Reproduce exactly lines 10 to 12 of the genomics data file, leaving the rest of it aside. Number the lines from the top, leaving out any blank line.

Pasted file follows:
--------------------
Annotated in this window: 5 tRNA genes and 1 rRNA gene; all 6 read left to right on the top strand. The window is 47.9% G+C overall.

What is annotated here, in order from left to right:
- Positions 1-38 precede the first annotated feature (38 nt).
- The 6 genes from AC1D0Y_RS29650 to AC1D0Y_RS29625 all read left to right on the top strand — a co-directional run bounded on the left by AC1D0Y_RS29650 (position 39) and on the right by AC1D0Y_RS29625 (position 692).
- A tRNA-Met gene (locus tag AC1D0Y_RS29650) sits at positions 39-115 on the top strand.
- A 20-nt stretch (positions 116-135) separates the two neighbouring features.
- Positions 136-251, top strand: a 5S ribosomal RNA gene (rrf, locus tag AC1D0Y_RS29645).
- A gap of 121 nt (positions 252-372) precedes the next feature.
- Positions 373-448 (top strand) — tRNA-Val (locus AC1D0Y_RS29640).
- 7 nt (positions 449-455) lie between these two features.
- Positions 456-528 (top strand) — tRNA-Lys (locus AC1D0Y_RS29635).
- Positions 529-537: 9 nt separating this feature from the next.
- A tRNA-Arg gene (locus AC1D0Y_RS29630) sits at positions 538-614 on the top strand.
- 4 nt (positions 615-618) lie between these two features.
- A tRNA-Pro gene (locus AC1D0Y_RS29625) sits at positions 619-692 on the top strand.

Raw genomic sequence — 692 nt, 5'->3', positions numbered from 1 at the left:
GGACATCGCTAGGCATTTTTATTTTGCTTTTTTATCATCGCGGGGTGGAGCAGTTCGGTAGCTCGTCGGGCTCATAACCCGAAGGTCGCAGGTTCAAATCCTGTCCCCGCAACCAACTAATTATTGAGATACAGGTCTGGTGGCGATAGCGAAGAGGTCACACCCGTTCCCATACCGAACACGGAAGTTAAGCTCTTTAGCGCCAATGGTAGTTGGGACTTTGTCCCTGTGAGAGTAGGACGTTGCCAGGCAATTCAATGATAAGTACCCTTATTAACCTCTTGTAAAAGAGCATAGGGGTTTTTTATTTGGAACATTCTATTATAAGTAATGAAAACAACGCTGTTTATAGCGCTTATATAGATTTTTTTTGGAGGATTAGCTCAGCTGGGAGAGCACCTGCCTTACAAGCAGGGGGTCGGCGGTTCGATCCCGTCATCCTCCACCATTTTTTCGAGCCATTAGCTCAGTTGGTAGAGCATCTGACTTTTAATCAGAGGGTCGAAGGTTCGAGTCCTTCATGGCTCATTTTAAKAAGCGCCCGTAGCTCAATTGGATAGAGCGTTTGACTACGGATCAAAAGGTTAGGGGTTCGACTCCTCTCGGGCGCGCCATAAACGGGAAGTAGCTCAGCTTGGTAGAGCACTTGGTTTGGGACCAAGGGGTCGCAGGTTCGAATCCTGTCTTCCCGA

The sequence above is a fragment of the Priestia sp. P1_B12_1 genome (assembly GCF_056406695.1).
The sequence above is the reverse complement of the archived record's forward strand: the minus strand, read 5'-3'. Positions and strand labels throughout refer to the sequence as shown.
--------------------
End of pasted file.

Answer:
- 7 nt (positions 449-455) lie between these two features.
- Positions 456-528 (top strand) — tRNA-Lys (locus AC1D0Y_RS29635).
- Positions 529-537: 9 nt separating this feature from the next.